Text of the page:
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Productivity slows in 1st quarter

Report hints inflation being held in check

A California highway department worker carries a cable cutter as he works on the collapsed freeway in Oakland. The Labor Department said output per hour of work slowed to an annual rate of 1.7 percent. (Paul Sakuma/Associated Press)

WASHINGTON -- The growth in worker productivity slowed in the first three months of this year but so did wages, providing evidence yesterday that a slowing economy is holding down inflation.

The Labor Department reported that productivity, the amount of output per hour of work, rose at an annual rate of 1.7 percent in the January-to-March quarter, down from a 2.1 percent rise in the final three months of last year.

Wages slowed even more sharply with unit labor costs rising at a 0.6 percent rate, compared with a 6.2 percent surge in the final three months of 2006 when year-end bonuses for high-income workers inflated the number.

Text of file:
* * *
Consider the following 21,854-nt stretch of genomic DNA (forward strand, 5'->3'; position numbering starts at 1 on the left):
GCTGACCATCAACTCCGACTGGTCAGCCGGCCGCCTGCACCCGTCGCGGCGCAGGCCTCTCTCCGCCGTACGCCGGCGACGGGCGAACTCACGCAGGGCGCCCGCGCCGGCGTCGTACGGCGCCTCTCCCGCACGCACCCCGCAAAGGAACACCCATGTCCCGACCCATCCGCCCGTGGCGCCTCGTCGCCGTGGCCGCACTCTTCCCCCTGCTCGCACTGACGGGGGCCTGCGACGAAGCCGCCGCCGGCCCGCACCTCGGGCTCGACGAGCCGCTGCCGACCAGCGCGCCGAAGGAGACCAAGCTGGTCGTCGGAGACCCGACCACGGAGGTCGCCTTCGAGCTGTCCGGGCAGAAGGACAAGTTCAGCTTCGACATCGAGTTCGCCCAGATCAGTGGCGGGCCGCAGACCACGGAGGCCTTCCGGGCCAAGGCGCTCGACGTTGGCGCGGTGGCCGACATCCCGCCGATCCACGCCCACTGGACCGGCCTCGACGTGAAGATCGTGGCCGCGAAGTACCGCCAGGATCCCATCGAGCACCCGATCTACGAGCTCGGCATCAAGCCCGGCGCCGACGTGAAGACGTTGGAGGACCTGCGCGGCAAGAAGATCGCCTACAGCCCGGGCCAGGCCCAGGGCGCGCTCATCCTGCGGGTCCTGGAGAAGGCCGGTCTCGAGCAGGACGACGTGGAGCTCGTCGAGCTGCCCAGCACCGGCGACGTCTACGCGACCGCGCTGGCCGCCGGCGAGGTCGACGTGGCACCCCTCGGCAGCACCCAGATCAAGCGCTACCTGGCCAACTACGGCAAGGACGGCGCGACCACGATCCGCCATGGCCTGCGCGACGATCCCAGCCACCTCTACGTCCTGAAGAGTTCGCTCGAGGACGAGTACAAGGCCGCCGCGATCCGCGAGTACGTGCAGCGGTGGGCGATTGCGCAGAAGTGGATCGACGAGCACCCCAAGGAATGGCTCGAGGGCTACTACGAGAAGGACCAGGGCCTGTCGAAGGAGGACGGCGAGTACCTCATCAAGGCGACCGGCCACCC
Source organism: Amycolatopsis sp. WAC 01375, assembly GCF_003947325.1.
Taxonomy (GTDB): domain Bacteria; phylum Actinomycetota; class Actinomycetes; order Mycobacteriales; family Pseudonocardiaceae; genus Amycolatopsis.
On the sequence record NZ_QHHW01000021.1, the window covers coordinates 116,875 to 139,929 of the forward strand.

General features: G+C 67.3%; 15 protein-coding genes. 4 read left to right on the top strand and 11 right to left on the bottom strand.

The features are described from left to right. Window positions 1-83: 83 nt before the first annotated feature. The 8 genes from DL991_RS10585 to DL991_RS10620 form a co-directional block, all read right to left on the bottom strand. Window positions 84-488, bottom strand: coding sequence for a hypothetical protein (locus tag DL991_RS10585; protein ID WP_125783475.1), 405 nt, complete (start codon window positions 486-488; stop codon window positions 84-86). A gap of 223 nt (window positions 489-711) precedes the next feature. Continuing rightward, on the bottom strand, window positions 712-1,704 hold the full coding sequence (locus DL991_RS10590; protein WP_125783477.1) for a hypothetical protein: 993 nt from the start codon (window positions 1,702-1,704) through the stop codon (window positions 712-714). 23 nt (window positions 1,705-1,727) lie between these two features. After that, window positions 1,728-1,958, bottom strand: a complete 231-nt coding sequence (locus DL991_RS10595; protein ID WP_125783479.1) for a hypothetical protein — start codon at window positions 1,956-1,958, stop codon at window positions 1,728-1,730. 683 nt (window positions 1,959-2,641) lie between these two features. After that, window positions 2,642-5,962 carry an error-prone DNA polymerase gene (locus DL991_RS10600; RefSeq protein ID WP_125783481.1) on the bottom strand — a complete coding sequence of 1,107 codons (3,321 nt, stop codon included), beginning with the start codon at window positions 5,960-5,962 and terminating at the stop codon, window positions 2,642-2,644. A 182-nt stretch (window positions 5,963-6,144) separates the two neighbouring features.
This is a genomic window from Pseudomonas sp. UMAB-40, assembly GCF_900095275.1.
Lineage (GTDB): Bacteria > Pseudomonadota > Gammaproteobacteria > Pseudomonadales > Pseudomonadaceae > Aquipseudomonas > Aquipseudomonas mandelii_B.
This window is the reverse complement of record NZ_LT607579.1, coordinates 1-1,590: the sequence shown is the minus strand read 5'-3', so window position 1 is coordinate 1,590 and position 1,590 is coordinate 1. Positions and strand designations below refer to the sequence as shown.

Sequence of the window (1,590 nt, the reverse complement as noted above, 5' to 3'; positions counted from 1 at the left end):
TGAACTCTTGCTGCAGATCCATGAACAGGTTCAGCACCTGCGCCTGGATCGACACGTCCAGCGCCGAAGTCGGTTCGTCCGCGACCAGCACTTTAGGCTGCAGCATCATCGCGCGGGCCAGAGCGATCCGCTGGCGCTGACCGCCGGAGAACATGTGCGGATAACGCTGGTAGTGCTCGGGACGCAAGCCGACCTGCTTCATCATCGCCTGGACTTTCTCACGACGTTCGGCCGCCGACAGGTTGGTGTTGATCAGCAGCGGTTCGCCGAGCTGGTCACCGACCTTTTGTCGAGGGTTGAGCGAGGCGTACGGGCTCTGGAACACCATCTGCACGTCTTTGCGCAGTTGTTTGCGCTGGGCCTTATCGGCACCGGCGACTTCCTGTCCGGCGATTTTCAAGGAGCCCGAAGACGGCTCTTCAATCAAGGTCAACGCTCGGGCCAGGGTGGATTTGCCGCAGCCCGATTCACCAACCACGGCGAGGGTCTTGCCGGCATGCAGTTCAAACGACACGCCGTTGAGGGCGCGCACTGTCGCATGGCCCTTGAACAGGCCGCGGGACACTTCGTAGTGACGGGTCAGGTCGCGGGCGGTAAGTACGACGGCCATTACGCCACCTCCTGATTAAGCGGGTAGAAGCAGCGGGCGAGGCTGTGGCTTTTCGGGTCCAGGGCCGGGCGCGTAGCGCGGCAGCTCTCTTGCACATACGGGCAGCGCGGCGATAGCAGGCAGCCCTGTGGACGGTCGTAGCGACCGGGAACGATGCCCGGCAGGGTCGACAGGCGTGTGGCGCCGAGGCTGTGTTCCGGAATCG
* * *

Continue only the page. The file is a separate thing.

The increase in productivity was slightly better than expected, while the slowdown in unit labor costs was much steeper than economists anticipated.

While rising wages are good for workers, the Fed becomes worried if wage pressures outstrip productivity gains, which can send inflation higher.

"Passable productivity and benign labor costs hold out hope that firms can keep costs and inflation under control," said Joel Naroff, chief economist at Naroff Economic Advisors.

Also yesterday, the Institute for Supply Management said the service sector, where 80 percent of Americans work, expanded at a faster rate in April than the previous month with its index rising to 56 from 52.4 in March.

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